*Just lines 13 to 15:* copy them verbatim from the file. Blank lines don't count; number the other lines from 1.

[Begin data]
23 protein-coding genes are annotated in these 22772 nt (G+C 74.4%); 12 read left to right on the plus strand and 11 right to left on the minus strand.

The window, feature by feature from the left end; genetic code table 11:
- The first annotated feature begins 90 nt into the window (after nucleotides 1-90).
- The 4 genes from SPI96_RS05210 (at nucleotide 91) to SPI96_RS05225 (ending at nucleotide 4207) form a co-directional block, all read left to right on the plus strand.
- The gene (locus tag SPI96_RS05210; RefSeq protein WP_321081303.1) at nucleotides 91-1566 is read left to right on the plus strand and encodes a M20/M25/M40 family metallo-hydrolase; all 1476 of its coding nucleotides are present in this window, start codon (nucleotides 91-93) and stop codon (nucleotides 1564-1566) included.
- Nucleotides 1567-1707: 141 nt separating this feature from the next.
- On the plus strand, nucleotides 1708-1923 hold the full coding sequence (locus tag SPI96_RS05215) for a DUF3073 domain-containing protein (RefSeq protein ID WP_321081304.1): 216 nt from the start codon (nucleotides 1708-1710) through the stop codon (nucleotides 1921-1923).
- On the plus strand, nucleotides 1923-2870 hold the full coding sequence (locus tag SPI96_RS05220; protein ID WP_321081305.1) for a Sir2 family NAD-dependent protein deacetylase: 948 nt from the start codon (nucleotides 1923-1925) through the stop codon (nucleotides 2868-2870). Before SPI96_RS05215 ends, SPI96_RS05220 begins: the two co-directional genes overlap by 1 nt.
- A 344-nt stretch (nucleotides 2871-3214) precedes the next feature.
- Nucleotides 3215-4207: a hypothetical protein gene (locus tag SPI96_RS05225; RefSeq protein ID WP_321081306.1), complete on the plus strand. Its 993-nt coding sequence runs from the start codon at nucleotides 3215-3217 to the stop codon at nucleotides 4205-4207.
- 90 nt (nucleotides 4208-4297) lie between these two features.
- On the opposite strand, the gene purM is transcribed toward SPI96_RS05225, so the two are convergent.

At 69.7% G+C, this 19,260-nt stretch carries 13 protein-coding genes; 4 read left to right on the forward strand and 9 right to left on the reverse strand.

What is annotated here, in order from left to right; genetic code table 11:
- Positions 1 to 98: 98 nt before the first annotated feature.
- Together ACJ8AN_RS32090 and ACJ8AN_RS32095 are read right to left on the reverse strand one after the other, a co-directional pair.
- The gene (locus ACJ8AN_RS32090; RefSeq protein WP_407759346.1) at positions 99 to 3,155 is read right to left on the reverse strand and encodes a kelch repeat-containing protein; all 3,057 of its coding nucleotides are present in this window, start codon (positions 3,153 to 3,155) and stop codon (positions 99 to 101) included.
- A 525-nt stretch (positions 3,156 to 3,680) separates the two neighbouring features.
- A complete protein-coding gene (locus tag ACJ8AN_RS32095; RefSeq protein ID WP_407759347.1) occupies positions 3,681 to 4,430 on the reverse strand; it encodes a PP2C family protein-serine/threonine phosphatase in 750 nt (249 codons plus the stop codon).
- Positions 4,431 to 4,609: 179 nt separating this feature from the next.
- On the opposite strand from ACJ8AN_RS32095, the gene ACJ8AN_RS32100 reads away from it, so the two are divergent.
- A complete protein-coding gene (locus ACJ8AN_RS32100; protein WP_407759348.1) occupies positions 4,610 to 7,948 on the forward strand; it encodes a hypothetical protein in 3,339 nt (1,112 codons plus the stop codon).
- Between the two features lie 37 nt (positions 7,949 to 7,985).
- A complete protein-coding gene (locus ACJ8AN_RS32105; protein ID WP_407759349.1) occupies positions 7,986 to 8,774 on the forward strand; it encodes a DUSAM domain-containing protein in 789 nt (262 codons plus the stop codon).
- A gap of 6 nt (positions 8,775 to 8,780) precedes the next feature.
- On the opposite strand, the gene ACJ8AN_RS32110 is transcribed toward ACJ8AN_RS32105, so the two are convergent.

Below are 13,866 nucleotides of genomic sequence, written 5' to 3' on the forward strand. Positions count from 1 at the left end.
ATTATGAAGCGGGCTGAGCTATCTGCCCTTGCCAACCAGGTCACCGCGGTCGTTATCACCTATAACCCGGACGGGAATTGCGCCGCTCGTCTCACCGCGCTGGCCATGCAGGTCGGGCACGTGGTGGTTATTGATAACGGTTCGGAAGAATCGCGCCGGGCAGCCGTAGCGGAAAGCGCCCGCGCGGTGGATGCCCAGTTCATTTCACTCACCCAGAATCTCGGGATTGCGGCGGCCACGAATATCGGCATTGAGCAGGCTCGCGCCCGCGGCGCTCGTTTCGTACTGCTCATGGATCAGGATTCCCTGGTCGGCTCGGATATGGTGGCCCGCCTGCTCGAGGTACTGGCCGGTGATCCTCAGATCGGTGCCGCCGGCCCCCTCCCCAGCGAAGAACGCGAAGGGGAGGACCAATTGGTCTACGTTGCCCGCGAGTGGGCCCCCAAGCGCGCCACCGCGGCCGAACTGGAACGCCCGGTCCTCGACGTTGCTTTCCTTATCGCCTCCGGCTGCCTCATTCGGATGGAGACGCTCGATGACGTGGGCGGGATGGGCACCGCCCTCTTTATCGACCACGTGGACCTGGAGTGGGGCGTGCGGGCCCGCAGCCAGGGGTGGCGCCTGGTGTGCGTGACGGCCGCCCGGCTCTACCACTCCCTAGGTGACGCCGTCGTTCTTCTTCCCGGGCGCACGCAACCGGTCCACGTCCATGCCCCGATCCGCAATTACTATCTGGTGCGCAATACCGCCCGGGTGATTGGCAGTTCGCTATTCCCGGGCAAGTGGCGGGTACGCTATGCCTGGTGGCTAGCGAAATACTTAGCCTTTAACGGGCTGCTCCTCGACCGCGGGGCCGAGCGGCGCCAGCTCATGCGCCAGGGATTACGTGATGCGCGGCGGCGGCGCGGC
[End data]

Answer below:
At 69.7% G+C, this 19,260-nt stretch carries 13 protein-coding genes; 4 read left to right on the forward strand and 9 right to left on the reverse strand.

What is annotated here, in order from left to right; genetic code table 11:
- Positions 1 to 98: 98 nt before the first annotated feature.